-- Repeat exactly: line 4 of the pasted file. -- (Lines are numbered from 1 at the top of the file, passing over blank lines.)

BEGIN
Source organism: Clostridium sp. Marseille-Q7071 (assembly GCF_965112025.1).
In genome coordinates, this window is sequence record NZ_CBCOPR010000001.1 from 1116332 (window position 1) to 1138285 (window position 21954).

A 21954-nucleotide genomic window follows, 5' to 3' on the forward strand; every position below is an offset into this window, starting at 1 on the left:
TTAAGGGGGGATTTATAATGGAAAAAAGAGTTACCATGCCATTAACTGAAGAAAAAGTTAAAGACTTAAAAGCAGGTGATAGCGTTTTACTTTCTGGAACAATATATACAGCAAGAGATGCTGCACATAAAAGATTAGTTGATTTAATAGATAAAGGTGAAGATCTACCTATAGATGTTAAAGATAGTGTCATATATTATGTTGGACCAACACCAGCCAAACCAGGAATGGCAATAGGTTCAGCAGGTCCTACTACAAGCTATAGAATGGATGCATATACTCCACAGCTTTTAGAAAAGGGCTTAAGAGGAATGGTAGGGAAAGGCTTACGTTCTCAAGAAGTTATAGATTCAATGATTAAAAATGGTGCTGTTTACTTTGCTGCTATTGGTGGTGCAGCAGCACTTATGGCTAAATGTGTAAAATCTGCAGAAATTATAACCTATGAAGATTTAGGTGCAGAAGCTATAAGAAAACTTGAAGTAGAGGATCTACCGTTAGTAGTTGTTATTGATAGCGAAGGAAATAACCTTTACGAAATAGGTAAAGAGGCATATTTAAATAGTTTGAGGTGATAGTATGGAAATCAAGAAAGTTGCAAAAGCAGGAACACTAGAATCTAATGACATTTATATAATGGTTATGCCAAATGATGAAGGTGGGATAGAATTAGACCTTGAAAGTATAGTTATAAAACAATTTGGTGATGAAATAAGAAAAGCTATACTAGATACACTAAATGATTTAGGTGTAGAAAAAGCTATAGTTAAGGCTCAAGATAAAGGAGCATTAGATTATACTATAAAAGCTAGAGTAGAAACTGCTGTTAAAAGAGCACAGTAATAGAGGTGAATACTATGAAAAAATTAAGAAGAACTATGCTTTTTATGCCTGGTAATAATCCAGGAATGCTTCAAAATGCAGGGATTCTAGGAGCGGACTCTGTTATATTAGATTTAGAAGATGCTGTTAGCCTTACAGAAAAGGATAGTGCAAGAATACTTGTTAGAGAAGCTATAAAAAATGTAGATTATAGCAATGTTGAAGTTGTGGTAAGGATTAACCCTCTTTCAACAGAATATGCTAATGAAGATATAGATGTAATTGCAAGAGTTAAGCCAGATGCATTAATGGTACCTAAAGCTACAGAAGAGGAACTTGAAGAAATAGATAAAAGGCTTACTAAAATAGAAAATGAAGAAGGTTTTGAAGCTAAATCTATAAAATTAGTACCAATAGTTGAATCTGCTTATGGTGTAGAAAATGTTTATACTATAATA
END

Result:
TTAAGGGGGGATTTATAATGGAAAAAAGAGTTACCATGCCATTAACTGAAGAAAAAGTTAAAGACTTAAAAGCAGGTGATAGCGTTTTACTTTCTGGAACAATATATACAGCAAGAGATGCTGCACATAAAAGATTAGTTGATTTAATAGATAAAGGTGAAGATCTACCTATAGATGTTAAAGATAGTGTCATATATTATGTTGGACCAACACCAGCCAAACCAGGAATGGCAATAGGTTCAGCAGGTCCTACTACAAGCTATAGAATGGATGCATATACTCCACAGCTTTTAGAAAAGGGCTTAAGAGGAATGGTAGGGAAAGGCTTACGTTCTCAAGAAGTTATAGATTCAATGATTAAAAATGGTGCTGTTTACTTTGCTGCTATTGGTGGTGCAGCAGCACTTATGGCTAAATGTGTAAAATCTGCAGAAATTATAACCTATGAAGATTTAGGTGCAGAAGCTATAAGAAAACTTGAAGTAGAGGATCTACCGTTAGTAGTTGTTATTGATAGCGAAGGAAATAACCTTTACGAAATAGGTAAAGAGGCATATTTAAATAGTTTGAGGTGATAGTATGGAAATCAAGAAAGTTGCAAAAGCAGGAACACTAGAATCTAATGACATTTATATAATGGTTATGCCAAATGATGAAGGTGGGATAGAATTAGACCTTGAAAGTATAGTTATAAAACAATTTGGTGATGAAATAAGAAAAGCTATACTAGATACACTAAATGATTTAGGTGTAGAAAAAGCTATAGTTAAGGCTCAAGATAAAGGAGCATTAGATTATACTATAAAAGCTAGAGTAGAAACTGCTGTTAAAAGAGCACAGTAATAGAGGTGAATACTATGAAAAAATTAAGAAGAACTATGCTTTTTATGCCTGGTAATAATCCAGGAATGCTTCAAAATGCAGGGATTCTAGGAGCGGACTCTGTTATATTAGATTTAGAAGATGCTGTTAGCCTTACAGAAAAGGATAGTGCAAGAATACTTGTTAGAGAAGCTATAAAAAATGTAGATTATAGCAATGTTGAAGTTGTGGTAAGGATTAACCCTCTTTCAACAGAATATGCTAATGAAGATATAGATGTAATTGCAAGAGTTAAGCCAGATGCATTAATGGTACCTAAAGCTACAGAAGAGGAACTTGAAGAAATAGATAAAAGGCTTACTAAAATAGAAAATGAAGAAGGTTTTGAAGCTAAATCTATAAAATTAGTACCAATAGTTGAATCTGCTTATGGTGTAGAAAATGTTTATACTATAATA